“Un-American Story” MATIC is a Polygon blockchain token behind which is the American company Polygon Labs with an investment of more than $450 million and a valuation of $20 billion. The market capitalization of the token even after a strong price drop exceeds $6 billion, and the asset itself is in the top ten of CoinMarketCap. Polygon solutions are used by major brands, among which are Adobe, Starbucks, Mastercard, Reddit or Russian “VKontakte”.

Facing the growing consequences of the notorious lawsuits of U.S. regulators, Polygon Labs introduced the concept of a package of updates to the Polygon 2.0 network, among which the emphasis is on “utility and evolution of the native token”. Interestingly, two days before the announcement, the company posted a statement on Twitter (the social network is blocked in Russia) where it openly emphasized its orientation to the market outside the U.S.

“We are proud of the history of the Polygon network - developed outside the U.S., deployed outside the U.S. and to this day oriented to the global community that supports this network. MATIC has been an essential part of Polygon technology from day one, providing network security,” wrote representatives of the company, adding that “the market outside the U.S. is the largest in the world.”

In April 2019, when the project was called Matic Network before rebranding to Polygon, the team held a token sale in ICO format, raising $5.6 million. Then followed several investment rounds, culminating in a private token sale for $450 million. The financing of the company involved American investors and such firms as Galaxy Digital or Seven Seven Six by Alexis Ohanian. Polygon claims that although they always intended to “make MATIC available to a wide range of people”, fundraising “was never targeted at the U.S.”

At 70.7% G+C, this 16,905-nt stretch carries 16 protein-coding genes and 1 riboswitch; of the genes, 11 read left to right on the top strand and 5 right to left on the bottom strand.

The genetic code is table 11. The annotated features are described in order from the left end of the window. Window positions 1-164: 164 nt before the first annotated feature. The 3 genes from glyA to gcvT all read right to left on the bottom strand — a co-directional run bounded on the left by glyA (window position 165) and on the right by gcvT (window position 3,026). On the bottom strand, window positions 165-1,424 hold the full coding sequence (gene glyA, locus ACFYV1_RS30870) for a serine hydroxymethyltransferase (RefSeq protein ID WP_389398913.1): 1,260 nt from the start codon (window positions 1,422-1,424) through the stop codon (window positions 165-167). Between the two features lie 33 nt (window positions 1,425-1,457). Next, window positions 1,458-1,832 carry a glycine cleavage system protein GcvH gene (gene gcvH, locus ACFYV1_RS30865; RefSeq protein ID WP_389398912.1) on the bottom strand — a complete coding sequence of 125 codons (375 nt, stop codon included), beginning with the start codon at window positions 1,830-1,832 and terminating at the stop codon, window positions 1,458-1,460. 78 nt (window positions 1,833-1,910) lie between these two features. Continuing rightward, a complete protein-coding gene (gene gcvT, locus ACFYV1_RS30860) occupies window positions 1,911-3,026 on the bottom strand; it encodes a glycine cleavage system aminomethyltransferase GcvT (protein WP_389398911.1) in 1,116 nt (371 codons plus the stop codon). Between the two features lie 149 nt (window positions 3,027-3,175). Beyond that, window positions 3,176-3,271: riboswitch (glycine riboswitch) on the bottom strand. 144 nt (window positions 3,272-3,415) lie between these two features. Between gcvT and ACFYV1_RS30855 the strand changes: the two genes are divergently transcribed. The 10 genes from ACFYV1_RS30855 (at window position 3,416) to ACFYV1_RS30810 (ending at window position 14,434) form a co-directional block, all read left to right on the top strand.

Community and management In the announcement of the new network from Polygon Labs also emphasize that the initiative belongs to the global community of token holders and developers interested in the development of the project. “Only the community that controls the Polygon protocol has the right to adopt and implement Polygon 2.0 decisions,” stated in the publication. However, Polygon Labs as the main developer of the protocol obviously has a significant influence on the project, so the ability of “the community” to manage network development is somewhat limited.

According to SEC Chairman Gary Gensler, often projects in the field of decentralized finance (DeFi) are technically not too decentralized, and their developers make profits just like in traditional business. At some stage there is always management or developers, and sometimes investors who can be held accountable on behalf of the project.

“The core teams of developers at Uniswap, Open Sea, Alchemy, and many other major Web3 projects are still based in the U.S.,” wrote co-founder of decentralized crypto exchange dYdX Antonio Juliani. His service operates on smart contracts, which does not imply the participation of a centralized intermediary, but behind its development and support is an American company dYdX Trading, which employs about 50 people.

According to Juliani, in the U.S. there is a very correct approach to technology, and all that regulators need to do in terms of regulating the Web3 sphere is “at least treat it reasonably.”